Protecting Copper Patina

Fabrication | Jewelry | | | |

Hi there. I was rooting through my little treasure bin and I found a little bottle of something blue that had purchased from a jewelry supply store during a going-out-of-business sale. It was cheap, sounded promising, so I bought it. Just now trying it. It appears to be some kind of verdigris (not that I really know what that means), as when rubbed on copper, a beautiful bluish green oxidation of sorts will appear, then dry very chalky and fragile. It is easily wiped off with just a finger. Too bad. I love the color. Is there a recommended way to either seal this (without a thick, unseemly coating on the work) or create a more durable, similar finish?

The bottle says something about "for mokume" - it's a name "Johnson's" or something. I'll dig it out and relate the name tomorrow if it makes a difference to anyone.

Rich Waugh's picture

David, It sounds like some


It sounds like some sort of copper sulfate or cupric nitrate solution. Try diluting it half and half with water and then spraying the copper with it - warm the copper up to around 150-200F first. After spraying it, put a box or plastic can or something over it so the stuff stays moist longer. Then let it sit overnight and spray it again the next day. The longer it sits in a moist atmosphere, the better the patina will hold up. Generally speaking, the more dilute you can get the patina to work, the more durable it will end up being. Time is your friend on this - be patient. :-)

Once you get the color you want, coating it can be tricky. Many patina colors are to some degree the result of refracted light and coatings tend to kill that. Copper sulfate and copper nitrate patinas aren't so bad about this, fortunately. Still, a coating that "drowns" the patina will deepen and dull it, killing the subtle hues. The best coating I've found is Permalac - pricey but effective and doesn't seem to alter the look much at all if applied correctly - several thin coats, no flooding.

Hope this helps. Give us a report on your results, okay? We're all learning here at your expense. (grin)


Daverham's picture

Double post? Sorry... Not at

Double post? Sorry...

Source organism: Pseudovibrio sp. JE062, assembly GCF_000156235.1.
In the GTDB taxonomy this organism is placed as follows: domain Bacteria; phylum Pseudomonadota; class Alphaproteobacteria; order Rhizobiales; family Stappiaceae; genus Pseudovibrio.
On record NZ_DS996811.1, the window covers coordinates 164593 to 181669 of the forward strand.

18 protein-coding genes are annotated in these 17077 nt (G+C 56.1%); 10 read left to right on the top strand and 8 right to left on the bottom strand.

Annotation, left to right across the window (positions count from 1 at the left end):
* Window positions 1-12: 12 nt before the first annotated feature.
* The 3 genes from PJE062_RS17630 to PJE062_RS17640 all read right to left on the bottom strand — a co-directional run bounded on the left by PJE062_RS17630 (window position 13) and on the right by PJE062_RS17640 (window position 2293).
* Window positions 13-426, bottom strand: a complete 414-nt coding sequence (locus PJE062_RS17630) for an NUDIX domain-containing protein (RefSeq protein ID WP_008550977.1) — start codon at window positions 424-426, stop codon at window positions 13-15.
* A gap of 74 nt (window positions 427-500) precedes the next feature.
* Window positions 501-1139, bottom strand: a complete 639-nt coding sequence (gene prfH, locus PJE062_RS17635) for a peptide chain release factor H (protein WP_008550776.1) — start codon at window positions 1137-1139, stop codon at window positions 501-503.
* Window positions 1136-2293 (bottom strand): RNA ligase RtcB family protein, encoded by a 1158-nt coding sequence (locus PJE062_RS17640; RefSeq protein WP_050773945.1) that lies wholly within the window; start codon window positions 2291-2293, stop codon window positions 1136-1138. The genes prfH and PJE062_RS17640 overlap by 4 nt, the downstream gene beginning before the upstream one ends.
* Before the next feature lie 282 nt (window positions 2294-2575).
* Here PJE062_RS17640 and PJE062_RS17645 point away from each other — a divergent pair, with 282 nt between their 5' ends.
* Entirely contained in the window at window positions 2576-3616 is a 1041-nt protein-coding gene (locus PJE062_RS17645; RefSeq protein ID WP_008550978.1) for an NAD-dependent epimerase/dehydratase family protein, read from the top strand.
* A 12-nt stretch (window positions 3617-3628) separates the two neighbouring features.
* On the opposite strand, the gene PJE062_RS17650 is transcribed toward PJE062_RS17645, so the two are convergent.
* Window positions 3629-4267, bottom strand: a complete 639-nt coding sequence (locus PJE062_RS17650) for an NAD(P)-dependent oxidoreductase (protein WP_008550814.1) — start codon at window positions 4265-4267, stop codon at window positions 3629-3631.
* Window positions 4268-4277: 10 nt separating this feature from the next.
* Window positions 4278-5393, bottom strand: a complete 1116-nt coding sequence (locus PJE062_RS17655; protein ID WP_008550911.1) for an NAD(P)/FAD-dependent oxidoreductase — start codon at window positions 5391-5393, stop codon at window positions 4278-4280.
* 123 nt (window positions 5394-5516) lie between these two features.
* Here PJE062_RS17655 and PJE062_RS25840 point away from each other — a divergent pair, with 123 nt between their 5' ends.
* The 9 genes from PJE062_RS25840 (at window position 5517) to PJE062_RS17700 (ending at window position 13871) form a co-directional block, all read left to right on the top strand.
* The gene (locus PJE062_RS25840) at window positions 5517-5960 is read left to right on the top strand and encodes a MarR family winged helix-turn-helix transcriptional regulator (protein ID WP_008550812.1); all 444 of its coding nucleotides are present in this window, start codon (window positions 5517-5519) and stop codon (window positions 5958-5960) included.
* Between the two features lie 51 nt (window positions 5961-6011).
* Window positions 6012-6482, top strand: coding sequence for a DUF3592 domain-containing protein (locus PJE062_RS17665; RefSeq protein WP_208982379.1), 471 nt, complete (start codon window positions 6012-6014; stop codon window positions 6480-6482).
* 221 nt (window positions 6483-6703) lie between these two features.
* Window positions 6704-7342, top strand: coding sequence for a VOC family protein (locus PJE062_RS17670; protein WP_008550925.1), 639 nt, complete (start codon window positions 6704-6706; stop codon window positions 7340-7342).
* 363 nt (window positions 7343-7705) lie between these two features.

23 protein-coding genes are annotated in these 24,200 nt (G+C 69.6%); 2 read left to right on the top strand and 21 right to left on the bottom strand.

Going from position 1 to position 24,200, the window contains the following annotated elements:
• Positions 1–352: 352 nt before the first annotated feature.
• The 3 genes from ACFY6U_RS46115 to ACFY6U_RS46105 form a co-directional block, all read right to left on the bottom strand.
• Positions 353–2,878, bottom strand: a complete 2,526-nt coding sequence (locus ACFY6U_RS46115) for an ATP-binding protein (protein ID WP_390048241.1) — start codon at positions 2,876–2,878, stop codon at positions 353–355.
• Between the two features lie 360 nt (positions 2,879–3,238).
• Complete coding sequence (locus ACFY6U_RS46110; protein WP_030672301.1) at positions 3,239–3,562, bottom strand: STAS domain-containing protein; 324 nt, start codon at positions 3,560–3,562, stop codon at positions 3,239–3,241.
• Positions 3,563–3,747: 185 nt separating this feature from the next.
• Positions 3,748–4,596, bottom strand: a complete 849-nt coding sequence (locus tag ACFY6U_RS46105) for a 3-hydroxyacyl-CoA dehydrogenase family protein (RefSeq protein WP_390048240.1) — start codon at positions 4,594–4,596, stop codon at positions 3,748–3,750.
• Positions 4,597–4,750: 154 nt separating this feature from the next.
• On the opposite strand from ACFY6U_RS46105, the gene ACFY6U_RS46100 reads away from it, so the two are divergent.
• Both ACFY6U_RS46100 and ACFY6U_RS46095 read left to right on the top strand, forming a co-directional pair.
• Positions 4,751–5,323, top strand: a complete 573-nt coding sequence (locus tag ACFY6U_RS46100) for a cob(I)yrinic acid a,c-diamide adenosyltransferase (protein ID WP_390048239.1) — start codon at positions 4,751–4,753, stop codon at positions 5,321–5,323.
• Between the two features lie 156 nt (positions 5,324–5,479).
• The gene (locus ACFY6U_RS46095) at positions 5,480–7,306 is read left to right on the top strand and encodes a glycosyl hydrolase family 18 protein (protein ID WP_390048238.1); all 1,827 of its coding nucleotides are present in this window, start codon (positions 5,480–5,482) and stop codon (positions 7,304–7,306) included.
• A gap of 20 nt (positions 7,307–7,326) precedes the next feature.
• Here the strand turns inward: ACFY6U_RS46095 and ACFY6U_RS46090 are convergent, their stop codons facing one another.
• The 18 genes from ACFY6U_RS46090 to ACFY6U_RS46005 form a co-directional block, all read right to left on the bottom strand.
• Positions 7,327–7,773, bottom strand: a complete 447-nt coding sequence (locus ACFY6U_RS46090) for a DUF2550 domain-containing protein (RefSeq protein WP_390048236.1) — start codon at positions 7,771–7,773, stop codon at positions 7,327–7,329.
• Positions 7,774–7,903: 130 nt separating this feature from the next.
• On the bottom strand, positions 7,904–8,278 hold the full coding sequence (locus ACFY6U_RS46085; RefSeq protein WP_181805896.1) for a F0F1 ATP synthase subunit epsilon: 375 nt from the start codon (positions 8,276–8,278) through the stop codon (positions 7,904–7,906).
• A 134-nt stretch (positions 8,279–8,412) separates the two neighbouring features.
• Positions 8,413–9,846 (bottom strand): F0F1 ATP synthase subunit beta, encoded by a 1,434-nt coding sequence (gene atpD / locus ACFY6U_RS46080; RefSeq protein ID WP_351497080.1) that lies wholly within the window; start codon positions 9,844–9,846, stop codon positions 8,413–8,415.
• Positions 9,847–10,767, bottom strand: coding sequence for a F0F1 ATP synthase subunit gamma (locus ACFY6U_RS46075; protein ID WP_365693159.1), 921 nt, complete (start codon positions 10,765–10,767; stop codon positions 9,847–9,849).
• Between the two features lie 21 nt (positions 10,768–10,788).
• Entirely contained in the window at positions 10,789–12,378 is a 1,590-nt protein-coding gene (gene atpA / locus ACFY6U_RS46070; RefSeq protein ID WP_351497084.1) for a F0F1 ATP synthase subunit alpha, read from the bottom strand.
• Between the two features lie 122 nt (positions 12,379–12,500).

Not at my expense at all! I'm having a lot of fun. I would tend toward "naked" metal as opposed to any kind of coating, so I'm going to try the slow build up approach first. We'll get to the coatings after that. You can expect some photos.

Thanks for the tip about diluting. I should have known. I have been tarnishing silver and copper for years with this little bottle of liquid liver of sulfur and only recently found out that diluting it (a lot) can generate all kind of subtle blue and brown tones. I had no idea! This has added some nice subtle colors to my work.

Here is a silver/Chrysoprase ring that I did on Sunday. I used diluted liver of sulfer for the tarnish. At one point it was a rich brown color, I might go back to that - or just keep it in mind for the future. Ans in case someone asks, I did cut that cab too.

Chrysoprase and Silver Ring

Anyhoo... pics of green patina copper coming up as soon as I have time to play with it!

Rich Waugh's picture

Yep, you forgot to log in.

Yep, you forgot to log in. No prob, I deleted the duplicate.


johndach's picture

patina on copper

Pretty much agree with what Rich has stated. If you can get a "tooth" on the metal surface and the design will allow for this, the patina will have something to grab on to verses a polished surface. Waxing can help retain the patina, but the copper salts are pretty fragile so a clear coat is often called for. I use Incralac, I get it in spray cans from Custom Arisol in Iowa. I usually buy it by the case as there is a haz mat fee and it is about the same for the case or one can. The cans end up costing me about $13.00 each delivered. You could try a spray lacquer from the paint store too, they just are not formulated for use on copper and outside as are Incralac and Permalac. Also might suggest you try some of Ron Youngs copper patinas if interested. You can call them and they are very helpful if you get into a "what the heck!!!" situation...

John Dach
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